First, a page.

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UofG leads new global diabetes guidelines

UofG leads new global diabetes guidelines

Issued: Fri, 27 Oct 2017 11:00:00 BST

The American Diabetes Association has issued a statement on improving the clinical value and use of continuous glucose monitoring systems.

Professor John Petrie, Professor of Diabetic Medicine at the Institute of Cardiovascular and Medical Sciences, was the lead and corresponding author on the statement, which included a team of medical and research experts from the American Diabetes Association (Association) and the European Association for the Study of Diabetes (EASD), who convened to evaluate CGM and related technologies.

CGM

The group aimed to consider and make recommendations on how health care professionals, CGM manufacturers, regulatory authorities, policymakers and consumers can best ensure effective and appropriate use of CGM as the technology continues to develop.

Continuous Glucose Monitoring (CGM) devices use subcutaneous glucose sensors to automatically track blood glucose levels 24 hours a day. The systems alert users to changes in blood glucose levels, therefore assisting them in making informed decisions about nutrition, physical activity and medication. While CGM systems have been available for over 15 years, the percentage of people with diabetes who use CGM, compared to conventional blood glucose measuring systems, is still low in most parts of the world, including Scotland, where the standard of care is finger prick blood glucose testing which is painful and hard to do more than three or four times a day. 

In the UK (including Scotland), CGM devices, which avoid the need for regular finger pricking, are much less frequently used than in other developed countries as most patients have to self-fund the devices and consumables.

Prof Petrie said: “This joint statement by the world’s two largest diabetes scientific societies sets out a roadmap of the steps required to be taken by industry, regulators, funding bodies, health professionals, consumers and professional associations for much wider global uptake (and reimbursement) of non-invasive glucose-sensing technologies. 

"These devices can give people with diabetes, particularly those with type 1, much more flexibility in their daily lives – and freedom from the drudgery and pain of frequent finger-pricking. I am delighted that the University of Glasgow has been able to take a leading role in driving this forward.”

The comprehensive suggestions are featured in the article, “Improving the Clinical Value and Utility of CGM Systems: Issues and Recommendations, A Joint Statement of the European Association for the Study of Diabetes and the American Diabetes Association Diabetes Technology Working Group,” to be published in the November 2017 issue of Diabetes Care, and online on October 25, 2017. The article is being simultaneously published in Diabetes Care by the American Diabetes Association and in Diabetologia by the European Association for the Study of Diabetes.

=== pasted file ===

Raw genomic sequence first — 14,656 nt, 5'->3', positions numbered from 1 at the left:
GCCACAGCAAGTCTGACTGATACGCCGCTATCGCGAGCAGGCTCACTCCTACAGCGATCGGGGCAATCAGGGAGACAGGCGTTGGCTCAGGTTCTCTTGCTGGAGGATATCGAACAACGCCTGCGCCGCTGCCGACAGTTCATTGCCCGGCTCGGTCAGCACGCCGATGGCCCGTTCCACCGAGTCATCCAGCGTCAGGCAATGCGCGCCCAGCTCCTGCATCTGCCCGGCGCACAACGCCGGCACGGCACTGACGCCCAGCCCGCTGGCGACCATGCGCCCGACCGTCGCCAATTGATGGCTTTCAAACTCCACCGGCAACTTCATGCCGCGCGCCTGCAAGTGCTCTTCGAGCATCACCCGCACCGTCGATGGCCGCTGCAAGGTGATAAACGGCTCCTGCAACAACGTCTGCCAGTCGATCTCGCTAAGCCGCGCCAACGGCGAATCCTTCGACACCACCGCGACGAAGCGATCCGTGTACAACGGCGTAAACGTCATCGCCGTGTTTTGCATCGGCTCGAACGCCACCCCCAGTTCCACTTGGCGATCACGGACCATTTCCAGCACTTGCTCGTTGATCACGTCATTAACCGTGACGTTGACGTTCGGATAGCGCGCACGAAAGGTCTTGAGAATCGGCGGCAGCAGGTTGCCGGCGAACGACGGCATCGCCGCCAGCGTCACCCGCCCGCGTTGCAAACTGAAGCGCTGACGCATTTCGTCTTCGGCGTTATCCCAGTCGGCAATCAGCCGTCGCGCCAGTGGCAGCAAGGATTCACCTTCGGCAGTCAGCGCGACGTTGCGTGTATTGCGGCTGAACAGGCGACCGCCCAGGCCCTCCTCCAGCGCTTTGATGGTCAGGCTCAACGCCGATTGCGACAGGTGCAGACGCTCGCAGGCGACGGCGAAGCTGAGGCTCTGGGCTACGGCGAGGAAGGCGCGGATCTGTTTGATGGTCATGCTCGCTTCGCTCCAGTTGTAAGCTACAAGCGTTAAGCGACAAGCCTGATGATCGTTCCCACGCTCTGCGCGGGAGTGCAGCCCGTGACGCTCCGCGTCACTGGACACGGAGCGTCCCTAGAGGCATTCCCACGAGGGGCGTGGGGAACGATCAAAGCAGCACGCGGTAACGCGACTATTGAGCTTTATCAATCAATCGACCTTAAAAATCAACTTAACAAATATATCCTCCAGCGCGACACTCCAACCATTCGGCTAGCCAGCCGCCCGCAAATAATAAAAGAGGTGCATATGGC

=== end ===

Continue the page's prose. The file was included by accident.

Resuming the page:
The statement is based upon an extensive review of over 50 pieces of literature, and includes information from recent clinical trials, research abstracts, regulatory authorities (including their databases), manufacturing companies, and the team’s own clinical experience.

The recommendations note that while CGM devices have been studied primarily for the use of people with type 1 diabetes, there is limited evidence to support the use of CGM in people with type 2 diabetes. Additionally, insufficient proof of clinical utility and reliability, along with lack of consistent reimbursement are both cited as contributing factors to the limited use of CGM across large populations of people with diabetes. Furthermore, the authors note that CGM is critically important technology for the future outlook of automated insulin delivery systems, which combine CGM devices with insulin pumps.

The guidelines set forth in the statement urge regulators and manufacturing companies to work with health professionals and people with diabetes to create an environment with much greater standardization of outcome measures, a high level of attention to safety issues, and full transparency of adverse event reporting.

The specific suggestions are categorized to include: more systematic and structured premarketing evaluation of the performance of CGM systems; greater investment in trials to provide evidence of CGM value and reliability for all patient groups; standardization of CGM-measured glucose data reporting from clinical trials; improved consistency and accessibility of safety reports to regulatory authorities after market approval; and increased communication and cooperation across stakeholder groups.

 

 


Enquiries: ali.howard@glasgow.ac.uk or elizabeth.mcmeekin@glasgow.ac.uk // 0141 330 6557 or 0141 330 4831